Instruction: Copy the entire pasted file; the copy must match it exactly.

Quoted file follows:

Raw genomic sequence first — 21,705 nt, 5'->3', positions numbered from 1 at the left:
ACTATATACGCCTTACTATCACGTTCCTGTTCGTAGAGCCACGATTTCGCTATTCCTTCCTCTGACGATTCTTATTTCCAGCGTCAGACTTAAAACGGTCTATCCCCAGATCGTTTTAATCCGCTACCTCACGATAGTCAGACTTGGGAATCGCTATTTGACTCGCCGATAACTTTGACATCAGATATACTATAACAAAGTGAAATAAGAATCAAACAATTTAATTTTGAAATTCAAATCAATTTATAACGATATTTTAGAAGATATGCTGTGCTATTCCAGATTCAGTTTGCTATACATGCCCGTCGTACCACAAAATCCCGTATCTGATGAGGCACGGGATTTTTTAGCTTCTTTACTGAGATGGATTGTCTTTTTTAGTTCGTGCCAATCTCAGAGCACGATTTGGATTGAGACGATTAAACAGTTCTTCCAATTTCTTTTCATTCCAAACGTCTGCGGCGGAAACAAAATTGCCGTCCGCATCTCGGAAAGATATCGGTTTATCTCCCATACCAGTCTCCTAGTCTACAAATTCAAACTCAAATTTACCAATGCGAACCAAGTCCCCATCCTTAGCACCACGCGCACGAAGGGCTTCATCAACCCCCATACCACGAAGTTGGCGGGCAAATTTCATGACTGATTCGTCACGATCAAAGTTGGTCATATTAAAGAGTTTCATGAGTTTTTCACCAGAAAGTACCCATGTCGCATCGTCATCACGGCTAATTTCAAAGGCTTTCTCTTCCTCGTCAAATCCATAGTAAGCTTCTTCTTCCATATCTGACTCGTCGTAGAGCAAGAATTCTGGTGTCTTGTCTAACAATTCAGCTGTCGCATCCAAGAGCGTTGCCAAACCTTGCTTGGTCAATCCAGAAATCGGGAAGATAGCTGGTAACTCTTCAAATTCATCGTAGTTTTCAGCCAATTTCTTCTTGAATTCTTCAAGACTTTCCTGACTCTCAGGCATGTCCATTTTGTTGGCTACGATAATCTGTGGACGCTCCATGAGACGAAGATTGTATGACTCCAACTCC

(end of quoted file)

Raw genomic sequence first — 21,705 nt, 5'->3', positions numbered from 1 at the left:
ACTATATACGCCTTACTATCACGTTCCTGTTCGTAGAGCCACGATTTCGCTATTCCTTCCTCTGACGATTCTTATTTCCAGCGTCAGACTTAAAACGGTCTATCCCCAGATCGTTTTAATCCGCTACCTCACGATAGTCAGACTTGGGAATCGCTATTTGACTCGCCGATAACTTTGACATCAGATATACTATAACAAAGTGAAATAAGAATCAAACAATTTAATTTTGAAATTCAAATCAATTTATAACGATATTTTAGAAGATATGCTGTGCTATTCCAGATTCAGTTTGCTATACATGCCCGTCGTACCACAAAATCCCGTATCTGATGAGGCACGGGATTTTTTAGCTTCTTTACTGAGATGGATTGTCTTTTTTAGTTCGTGCCAATCTCAGAGCACGATTTGGATTGAGACGATTAAACAGTTCTTCCAATTTCTTTTCATTCCAAACGTCTGCGGCGGAAACAAAATTGCCGTCCGCATCTCGGAAAGATATCGGTTTATCTCCCATACCAGTCTCCTAGTCTACAAATTCAAACTCAAATTTACCAATGCGAACCAAGTCCCCATCCTTAGCACCACGCGCACGAAGGGCTTCATCAACCCCCATACCACGAAGTTGGCGGGCAAATTTCATGACTGATTCGTCACGATCAAAGTTGGTCATATTAAAGAGTTTCATGAGTTTTTCACCAGAAAGTACCCATGTCGCATCGTCATCACGGCTAATTTCAAAGGCTTTCTCTTCCTCGTCAAATCCATAGTAAGCTTCTTCTTCCATATCTGACTCGTCGTAGAGCAAGAATTCTGGTGTCTTGTCTAACAATTCAGCTGTCGCATCCAAGAGCGTTGCCAAACCTTGCTTGGTCAATCCAGAAATCGGGAAGATAGCTGGTAACTCTTCAAATTCATCGTAGTTTTCAGCCAATTTCTTCTTGAATTCTTCAAGACTTTCCTGACTCTCAGGCATGTCCATTTTGTTGGCTACGATAATCTGTGGACGCTCCATGAGACGAAGATTGTATGACTCCAACTCC